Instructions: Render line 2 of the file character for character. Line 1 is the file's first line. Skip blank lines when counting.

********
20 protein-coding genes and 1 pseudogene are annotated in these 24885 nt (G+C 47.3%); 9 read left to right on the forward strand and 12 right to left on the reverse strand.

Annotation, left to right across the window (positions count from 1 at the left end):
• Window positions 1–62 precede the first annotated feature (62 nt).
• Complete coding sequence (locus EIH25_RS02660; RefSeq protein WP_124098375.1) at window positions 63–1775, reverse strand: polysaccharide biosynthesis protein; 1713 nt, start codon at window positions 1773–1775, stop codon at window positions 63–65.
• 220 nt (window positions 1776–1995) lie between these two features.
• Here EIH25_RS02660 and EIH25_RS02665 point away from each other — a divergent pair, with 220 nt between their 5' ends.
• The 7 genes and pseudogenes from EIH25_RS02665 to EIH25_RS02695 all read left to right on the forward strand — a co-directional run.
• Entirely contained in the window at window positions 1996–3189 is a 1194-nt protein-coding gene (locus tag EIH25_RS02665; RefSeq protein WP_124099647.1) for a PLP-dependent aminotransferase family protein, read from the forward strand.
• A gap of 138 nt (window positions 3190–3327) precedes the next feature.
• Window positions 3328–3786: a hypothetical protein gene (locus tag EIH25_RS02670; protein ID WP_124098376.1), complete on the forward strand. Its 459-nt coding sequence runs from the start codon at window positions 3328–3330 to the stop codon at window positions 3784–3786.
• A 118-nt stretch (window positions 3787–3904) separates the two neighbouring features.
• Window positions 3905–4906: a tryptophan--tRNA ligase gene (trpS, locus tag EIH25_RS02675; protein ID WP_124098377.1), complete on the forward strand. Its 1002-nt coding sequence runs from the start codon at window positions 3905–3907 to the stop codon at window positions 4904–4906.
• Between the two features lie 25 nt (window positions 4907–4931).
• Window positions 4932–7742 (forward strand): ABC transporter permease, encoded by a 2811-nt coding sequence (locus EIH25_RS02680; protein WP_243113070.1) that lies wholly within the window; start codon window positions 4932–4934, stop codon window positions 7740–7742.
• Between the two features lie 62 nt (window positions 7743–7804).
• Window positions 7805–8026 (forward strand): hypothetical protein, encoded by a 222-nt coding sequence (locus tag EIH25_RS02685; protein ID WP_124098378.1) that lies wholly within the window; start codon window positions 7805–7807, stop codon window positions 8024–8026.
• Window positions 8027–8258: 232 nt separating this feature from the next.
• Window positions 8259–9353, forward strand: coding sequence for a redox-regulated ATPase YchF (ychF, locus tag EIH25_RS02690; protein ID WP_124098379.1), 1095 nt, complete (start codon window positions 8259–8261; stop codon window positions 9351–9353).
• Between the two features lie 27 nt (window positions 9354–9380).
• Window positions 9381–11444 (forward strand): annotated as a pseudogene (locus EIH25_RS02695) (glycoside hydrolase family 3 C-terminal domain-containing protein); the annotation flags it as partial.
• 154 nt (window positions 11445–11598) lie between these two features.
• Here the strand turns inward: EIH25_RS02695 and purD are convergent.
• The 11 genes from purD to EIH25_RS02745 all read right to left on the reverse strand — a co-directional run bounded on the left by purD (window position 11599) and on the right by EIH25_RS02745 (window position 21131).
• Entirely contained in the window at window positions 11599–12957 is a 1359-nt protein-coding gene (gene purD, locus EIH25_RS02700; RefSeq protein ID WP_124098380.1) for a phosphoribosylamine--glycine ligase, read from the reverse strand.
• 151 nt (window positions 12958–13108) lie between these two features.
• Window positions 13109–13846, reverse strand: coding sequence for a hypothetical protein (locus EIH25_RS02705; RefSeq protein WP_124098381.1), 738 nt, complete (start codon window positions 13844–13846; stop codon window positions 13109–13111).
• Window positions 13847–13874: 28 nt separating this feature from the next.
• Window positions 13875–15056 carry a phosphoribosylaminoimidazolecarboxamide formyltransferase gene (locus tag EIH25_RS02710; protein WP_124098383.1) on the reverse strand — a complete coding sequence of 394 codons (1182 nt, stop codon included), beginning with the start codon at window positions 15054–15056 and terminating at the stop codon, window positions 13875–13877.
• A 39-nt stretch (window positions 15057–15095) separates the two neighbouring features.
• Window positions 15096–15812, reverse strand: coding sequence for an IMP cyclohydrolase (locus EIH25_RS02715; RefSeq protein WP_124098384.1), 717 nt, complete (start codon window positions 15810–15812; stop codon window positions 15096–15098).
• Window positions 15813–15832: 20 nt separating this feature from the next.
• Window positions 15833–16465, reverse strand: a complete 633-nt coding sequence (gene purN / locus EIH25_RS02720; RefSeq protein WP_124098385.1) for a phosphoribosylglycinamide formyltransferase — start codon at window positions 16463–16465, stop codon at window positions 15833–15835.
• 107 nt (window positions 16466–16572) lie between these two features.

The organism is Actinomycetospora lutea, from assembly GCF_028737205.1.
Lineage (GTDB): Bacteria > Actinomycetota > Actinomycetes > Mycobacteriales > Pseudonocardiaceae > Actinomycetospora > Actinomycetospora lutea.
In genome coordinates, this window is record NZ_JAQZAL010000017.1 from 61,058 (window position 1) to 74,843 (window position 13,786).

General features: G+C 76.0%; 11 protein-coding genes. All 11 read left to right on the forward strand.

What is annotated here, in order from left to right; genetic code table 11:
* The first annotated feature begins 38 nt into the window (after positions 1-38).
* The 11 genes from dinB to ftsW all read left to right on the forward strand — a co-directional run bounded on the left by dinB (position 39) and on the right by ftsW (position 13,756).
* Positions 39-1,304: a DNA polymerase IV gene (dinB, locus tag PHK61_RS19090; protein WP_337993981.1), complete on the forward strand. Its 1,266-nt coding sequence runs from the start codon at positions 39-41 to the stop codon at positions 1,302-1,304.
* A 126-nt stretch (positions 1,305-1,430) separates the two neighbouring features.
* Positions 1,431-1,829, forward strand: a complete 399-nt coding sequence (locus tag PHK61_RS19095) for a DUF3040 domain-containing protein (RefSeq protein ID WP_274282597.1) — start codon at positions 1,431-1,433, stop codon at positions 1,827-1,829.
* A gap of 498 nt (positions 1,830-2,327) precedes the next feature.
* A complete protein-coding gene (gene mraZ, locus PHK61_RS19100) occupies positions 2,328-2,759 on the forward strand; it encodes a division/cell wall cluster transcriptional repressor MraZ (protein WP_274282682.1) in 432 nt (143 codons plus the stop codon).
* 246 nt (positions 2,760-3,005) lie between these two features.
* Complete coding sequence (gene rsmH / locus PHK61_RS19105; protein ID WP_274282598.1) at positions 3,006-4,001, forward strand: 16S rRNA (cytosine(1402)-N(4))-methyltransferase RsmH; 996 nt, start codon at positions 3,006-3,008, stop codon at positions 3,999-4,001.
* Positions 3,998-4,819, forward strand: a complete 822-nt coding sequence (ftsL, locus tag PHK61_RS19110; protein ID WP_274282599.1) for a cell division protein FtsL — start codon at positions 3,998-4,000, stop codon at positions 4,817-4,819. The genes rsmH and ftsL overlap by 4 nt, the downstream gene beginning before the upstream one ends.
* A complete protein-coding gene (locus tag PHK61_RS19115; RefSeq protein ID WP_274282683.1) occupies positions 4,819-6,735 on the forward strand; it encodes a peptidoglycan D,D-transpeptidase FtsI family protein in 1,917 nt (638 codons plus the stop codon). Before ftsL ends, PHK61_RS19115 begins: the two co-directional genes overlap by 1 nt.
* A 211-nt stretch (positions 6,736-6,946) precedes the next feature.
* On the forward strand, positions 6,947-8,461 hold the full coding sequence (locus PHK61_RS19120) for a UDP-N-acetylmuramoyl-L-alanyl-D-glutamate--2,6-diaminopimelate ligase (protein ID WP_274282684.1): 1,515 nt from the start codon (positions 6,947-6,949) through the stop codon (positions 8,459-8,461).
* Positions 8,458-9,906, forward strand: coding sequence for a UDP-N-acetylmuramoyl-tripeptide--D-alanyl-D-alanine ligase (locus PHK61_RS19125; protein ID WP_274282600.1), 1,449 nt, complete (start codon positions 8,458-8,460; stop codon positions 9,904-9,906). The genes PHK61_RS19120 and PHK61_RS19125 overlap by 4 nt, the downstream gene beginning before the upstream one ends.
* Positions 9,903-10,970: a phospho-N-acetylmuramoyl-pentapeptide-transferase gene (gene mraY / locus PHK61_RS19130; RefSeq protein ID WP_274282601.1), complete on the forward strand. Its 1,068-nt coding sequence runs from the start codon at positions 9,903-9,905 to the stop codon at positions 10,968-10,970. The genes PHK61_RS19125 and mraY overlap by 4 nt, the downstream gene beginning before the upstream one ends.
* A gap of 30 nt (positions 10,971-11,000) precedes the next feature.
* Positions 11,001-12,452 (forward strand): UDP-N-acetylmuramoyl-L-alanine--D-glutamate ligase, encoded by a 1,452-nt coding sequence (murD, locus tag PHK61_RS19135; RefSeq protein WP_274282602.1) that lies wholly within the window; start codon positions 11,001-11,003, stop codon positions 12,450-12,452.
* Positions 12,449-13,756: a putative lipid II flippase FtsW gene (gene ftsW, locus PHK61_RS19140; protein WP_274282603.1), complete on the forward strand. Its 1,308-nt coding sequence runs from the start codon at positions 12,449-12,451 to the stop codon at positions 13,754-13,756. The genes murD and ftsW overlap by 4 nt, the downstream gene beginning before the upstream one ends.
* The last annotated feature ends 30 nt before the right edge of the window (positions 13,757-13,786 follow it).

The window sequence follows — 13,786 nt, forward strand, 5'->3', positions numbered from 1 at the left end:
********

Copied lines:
Annotation, left to right across the window (positions count from 1 at the left end):